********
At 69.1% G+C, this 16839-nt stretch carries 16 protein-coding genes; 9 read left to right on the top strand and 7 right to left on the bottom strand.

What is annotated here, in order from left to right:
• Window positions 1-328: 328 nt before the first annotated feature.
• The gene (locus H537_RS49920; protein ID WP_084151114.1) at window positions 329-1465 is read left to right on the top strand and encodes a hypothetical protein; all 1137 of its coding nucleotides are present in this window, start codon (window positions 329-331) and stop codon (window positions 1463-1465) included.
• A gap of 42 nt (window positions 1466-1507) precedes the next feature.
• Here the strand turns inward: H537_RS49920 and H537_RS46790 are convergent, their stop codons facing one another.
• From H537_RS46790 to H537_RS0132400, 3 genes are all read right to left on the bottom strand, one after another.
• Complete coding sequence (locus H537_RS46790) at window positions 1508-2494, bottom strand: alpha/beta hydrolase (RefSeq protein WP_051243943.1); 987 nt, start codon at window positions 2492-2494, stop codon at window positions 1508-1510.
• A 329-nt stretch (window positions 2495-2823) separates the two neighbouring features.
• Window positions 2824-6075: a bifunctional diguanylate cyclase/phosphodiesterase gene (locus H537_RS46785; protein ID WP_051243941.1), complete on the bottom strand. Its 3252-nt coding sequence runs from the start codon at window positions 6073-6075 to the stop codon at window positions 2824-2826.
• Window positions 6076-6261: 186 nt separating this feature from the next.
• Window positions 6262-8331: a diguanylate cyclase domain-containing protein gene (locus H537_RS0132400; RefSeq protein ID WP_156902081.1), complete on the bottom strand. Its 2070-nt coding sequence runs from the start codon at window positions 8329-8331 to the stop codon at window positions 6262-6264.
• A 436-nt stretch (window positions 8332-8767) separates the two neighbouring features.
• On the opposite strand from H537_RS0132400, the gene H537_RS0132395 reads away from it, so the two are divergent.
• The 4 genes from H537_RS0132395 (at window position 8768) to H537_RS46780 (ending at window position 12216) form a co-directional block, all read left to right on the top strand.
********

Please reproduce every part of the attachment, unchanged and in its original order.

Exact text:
At 69.1% G+C, this 16839-nt stretch carries 16 protein-coding genes; 9 read left to right on the top strand and 7 right to left on the bottom strand.

What is annotated here, in order from left to right:
• Window positions 1-328: 328 nt before the first annotated feature.
• The gene (locus H537_RS49920; protein ID WP_084151114.1) at window positions 329-1465 is read left to right on the top strand and encodes a hypothetical protein; all 1137 of its coding nucleotides are present in this window, start codon (window positions 329-331) and stop codon (window positions 1463-1465) included.
• A gap of 42 nt (window positions 1466-1507) precedes the next feature.
• Here the strand turns inward: H537_RS49920 and H537_RS46790 are convergent, their stop codons facing one another.
• From H537_RS46790 to H537_RS0132400, 3 genes are all read right to left on the bottom strand, one after another.
• Complete coding sequence (locus H537_RS46790) at window positions 1508-2494, bottom strand: alpha/beta hydrolase (RefSeq protein WP_051243943.1); 987 nt, start codon at window positions 2492-2494, stop codon at window positions 1508-1510.
• A 329-nt stretch (window positions 2495-2823) separates the two neighbouring features.
• Window positions 2824-6075: a bifunctional diguanylate cyclase/phosphodiesterase gene (locus H537_RS46785; protein ID WP_051243941.1), complete on the bottom strand. Its 3252-nt coding sequence runs from the start codon at window positions 6073-6075 to the stop codon at window positions 2824-2826.
• Window positions 6076-6261: 186 nt separating this feature from the next.
• Window positions 6262-8331: a diguanylate cyclase domain-containing protein gene (locus H537_RS0132400; RefSeq protein ID WP_156902081.1), complete on the bottom strand. Its 2070-nt coding sequence runs from the start codon at window positions 8329-8331 to the stop codon at window positions 6262-6264.
• A 436-nt stretch (window positions 8332-8767) separates the two neighbouring features.
• On the opposite strand from H537_RS0132400, the gene H537_RS0132395 reads away from it, so the two are divergent.
• The 4 genes from H537_RS0132395 (at window position 8768) to H537_RS46780 (ending at window position 12216) form a co-directional block, all read left to right on the top strand.